Headlines like the following: “Chinese Companies Say They Can’t Afford to Pay Workers Now” from a Bloomberg story are seen as irrelevant and have no impact on risk assessment. Apparently the idea that the Chinese private sector, which accounts for two-thirds of GDP growth and 90% of new jobs, has basically been shuttered is not relevant in the calculations made by equity investors. Let me just say that the idea of risk has certainly evolved lately.
But this is the story. Equity investors are convinced that central banks will never allow stock markets to decline again and will do everything in their power to prevent any such decline. And while that may be true with regard to central bank efforts, there is a potential flaw in the theory. Central bank power, just like virtually everything else, is subject to the law of diminishing returns, and we are already seeing that situation in Europe and Japan. So even though central bankers may try to stop all declines, do not be surprised when a situation arises where they cannot do so.
Interestingly, bond market investors have a somewhat different view of the landscape as we continue to see interest in Treasuries and bunds with yields in both instruments continuing to grind slowly lower. However, for now, the equity markets are in the spotlight and driving the narrative.
So, with this in mind, it is easier to understand that Asian markets mostly rallied last night (Nikkei +0.9%, Hang Seng +0.5) although Shanghai edged lower by -0.15%. European markets are rocking this morning with the DAX (+0.55%), CAC (+0.7%) and FTSE100 (+0.8%) leading the way higher despite news that Adidas and Puma have seen sales collapse to virtually zero in China. US futures are also pointing higher, on the order of 0.3% as we would not want to be left out of the action here.
Treasury yields continue to sink, however, with the 10-year down to 1.56% while German bunds have fallen to -0.42%. So there is clearly some demand for haven assets, perhaps just not as much as we would expect. And finally, in the FX market, havens have lost their appeal. Most notably, the yen has tumbled 0.5% this morning, trading well back through 110 and touching its weakest point since last May. Clearly, there is no fear in FX traders’ collective minds. Funnily enough, gold prices continue to rally, having closed above $1600/oz yesterday for the first time since March 2013, and are higher by a further 0.5% this morning.
With this as a backdrop, it is very difficult to paint a coherent picture of the markets today, at least the FX markets. In the G10 space, we have already discussed the yen’s decline, marking it as the worst performing major currency today. On the flip side, NOK is the big winner, +0.5% as oil prices rebound on the news that Chinese airlines are not all going to disappear. CAD is the second best performer, also on the back of the oil news, although it has only managed a 0.25% gain. And other than those three currencies, nothing else has moved more than 10 basis points from last night’s closing levels. On the data front overseas, UK CPI was released a tick higher than expected at 1.8%, although the pound has seen exactly zero movement on the back of the data. If nothing else, new BOE Governor Andrew Bailey must be happy that the road to 2% inflation is not quite as steep as previously expected.
In the EMG space, movement has been even more muted with the biggest gainers ZAR (+0.3%) and RUB (+0.25%) on the back stronger commodity and oil prices while the biggest decliners have been HUF (-0.3%) and TRY (-0.25%) with the former seeing profit taking after a nearly 2% rally in the wake of central bank discussions of tighter policy to fight inflation there, while the lira is responding to a rate cut of 50 bps as the central bank seeks to unwind the drastic tightening it implemented in mid-2018 amid major inflationary pressures. And while I wish there were some more interesting stories, the reality is the big narrative of central banks preventing risk sell-offs remains the only theme in the market.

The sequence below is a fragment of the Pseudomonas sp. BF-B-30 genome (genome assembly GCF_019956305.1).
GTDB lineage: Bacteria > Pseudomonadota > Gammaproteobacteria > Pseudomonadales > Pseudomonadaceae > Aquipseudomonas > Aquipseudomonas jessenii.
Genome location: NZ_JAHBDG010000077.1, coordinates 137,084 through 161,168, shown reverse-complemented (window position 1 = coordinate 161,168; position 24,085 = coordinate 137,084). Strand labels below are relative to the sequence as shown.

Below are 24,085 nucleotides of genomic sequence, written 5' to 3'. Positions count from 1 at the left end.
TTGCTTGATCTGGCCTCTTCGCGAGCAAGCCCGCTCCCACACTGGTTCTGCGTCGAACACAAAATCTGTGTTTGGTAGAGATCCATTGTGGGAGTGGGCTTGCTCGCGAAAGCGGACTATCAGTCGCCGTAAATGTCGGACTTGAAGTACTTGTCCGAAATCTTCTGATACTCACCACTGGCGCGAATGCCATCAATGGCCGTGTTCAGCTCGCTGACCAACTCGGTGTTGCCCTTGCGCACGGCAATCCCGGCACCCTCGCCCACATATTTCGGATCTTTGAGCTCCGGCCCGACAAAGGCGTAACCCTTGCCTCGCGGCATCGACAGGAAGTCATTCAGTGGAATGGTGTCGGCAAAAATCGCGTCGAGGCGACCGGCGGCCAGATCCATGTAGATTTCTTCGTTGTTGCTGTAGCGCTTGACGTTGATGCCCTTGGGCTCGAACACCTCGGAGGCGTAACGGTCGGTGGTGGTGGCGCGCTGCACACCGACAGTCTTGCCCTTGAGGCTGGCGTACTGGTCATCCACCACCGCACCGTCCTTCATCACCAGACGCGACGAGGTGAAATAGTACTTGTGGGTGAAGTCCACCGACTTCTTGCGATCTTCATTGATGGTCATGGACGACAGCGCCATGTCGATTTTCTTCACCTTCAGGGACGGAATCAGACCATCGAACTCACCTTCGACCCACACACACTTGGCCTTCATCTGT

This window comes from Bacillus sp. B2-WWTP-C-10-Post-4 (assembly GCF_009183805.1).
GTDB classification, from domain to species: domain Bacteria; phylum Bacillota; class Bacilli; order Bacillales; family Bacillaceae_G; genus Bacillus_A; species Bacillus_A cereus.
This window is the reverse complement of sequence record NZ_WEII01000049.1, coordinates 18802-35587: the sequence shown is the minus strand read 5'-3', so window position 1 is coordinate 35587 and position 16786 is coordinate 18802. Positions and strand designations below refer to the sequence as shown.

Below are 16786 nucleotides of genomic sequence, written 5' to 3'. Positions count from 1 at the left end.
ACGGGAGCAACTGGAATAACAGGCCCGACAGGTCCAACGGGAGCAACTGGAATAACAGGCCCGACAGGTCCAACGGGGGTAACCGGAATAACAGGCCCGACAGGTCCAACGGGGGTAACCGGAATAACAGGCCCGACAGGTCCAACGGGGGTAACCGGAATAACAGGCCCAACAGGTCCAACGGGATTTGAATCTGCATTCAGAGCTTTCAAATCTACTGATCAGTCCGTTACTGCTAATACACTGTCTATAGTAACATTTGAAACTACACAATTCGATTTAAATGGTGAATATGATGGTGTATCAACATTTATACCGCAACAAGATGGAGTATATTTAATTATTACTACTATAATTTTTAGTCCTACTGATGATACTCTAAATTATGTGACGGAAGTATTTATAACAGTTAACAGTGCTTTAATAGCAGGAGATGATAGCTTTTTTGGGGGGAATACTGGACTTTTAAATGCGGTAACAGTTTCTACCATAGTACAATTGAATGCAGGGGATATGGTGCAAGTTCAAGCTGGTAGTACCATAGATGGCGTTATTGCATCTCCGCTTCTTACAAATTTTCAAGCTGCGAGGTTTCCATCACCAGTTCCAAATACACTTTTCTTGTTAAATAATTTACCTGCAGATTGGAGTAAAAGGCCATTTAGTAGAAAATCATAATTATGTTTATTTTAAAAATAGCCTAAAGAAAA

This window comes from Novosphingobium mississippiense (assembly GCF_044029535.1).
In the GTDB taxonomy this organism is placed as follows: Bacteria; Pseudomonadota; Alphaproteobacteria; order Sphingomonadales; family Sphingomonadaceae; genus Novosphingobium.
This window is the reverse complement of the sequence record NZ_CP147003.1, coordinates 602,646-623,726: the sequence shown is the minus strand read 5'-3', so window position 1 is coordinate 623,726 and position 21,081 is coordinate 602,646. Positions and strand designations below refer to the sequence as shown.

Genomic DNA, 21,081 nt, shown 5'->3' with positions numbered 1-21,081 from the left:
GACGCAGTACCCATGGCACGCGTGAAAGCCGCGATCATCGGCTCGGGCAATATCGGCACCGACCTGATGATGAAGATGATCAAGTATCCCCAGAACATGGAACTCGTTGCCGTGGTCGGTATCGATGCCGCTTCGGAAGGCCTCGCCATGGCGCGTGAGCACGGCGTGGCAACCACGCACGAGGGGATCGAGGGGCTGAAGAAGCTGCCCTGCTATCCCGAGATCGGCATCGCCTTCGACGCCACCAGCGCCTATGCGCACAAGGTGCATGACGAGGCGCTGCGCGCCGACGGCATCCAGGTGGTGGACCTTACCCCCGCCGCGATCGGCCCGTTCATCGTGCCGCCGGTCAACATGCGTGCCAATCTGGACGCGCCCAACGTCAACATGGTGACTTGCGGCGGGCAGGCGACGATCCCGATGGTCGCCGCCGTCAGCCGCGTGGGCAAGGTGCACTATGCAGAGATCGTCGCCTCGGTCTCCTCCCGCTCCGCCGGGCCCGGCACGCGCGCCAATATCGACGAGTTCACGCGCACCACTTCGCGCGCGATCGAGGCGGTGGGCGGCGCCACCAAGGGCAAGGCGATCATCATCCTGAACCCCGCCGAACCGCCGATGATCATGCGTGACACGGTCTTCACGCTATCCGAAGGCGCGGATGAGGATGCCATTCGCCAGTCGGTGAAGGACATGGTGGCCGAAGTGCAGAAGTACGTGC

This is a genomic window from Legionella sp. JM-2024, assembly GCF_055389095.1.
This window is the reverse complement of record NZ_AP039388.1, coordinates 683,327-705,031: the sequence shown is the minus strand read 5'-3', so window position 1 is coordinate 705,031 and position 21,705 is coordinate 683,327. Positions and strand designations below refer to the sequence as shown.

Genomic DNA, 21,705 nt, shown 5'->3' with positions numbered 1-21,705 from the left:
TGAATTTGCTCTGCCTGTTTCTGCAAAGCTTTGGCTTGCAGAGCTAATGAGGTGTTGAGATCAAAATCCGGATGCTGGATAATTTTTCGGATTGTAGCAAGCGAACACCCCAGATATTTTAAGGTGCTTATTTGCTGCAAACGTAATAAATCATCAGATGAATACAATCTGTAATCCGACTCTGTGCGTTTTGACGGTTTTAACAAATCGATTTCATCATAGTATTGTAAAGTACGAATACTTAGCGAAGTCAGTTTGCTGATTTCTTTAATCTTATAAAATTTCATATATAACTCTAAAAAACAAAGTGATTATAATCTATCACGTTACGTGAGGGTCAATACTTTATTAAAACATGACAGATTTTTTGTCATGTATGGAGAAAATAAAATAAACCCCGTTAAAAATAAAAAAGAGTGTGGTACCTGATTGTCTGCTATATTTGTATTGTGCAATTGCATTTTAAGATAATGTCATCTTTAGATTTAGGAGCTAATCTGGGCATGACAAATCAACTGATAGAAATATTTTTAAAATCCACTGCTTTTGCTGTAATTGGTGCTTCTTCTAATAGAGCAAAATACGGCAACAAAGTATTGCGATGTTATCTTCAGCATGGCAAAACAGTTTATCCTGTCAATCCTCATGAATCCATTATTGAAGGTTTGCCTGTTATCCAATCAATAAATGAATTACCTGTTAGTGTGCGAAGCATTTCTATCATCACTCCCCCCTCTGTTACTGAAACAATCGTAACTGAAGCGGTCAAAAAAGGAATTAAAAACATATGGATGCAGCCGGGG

Looking at this morning’s data we see Housing Starts (exp 1428K), Building Permits (1450K) and PPI (1.6%, 1.3% ex food & energy). Then at 2:00 we get a look at the FOMC Minutes from January’s meeting. Fed watchers are focusing on any discussion regarding the balance sheet and repo as it remains clear there is not going to be any interest rate change anytime soon.
So that’s what we have for today. Arguably, the dollar is ever so slightly on its back foot, but the movement has been infinitesimal. While I continue to believe that ultimately the Fed will ease policy further, for now, the dollar remains the brightest bulb in the box, and so should continue to attract buyers.
There once was a time in the past
When market bears quickly amassed
Positions quite short
While they would exhort
Investors, their holdings, to cast
But these days the story has turned
So bears that go short now get burned
A global pandemic?
It’s just academic
Investors remain unconcerned
One has to be impressed with the current frame of mind of global investors as they clearly feel bulletproof. Or perhaps, one has to be impressed with the job that central bankers around the world have done to allow those feelings to exist.
The coronavirus is quickly becoming back page news, where there will be a tally of cases and deaths daily, morphing into weekly, as the investment community turns its attention to much more important things, like how many new streaming customers each of the streaming services picked up in Q4. It seems the fact that China’s economy is going to feel some extreme pain in Q1 is being completely dismissed. At least from the market’s perspective. And this is where the central banks get to take a bow. It turns out that overwhelming liquidity support is all one needs to make people forget about everything else. It is truly the opioid of the market masses.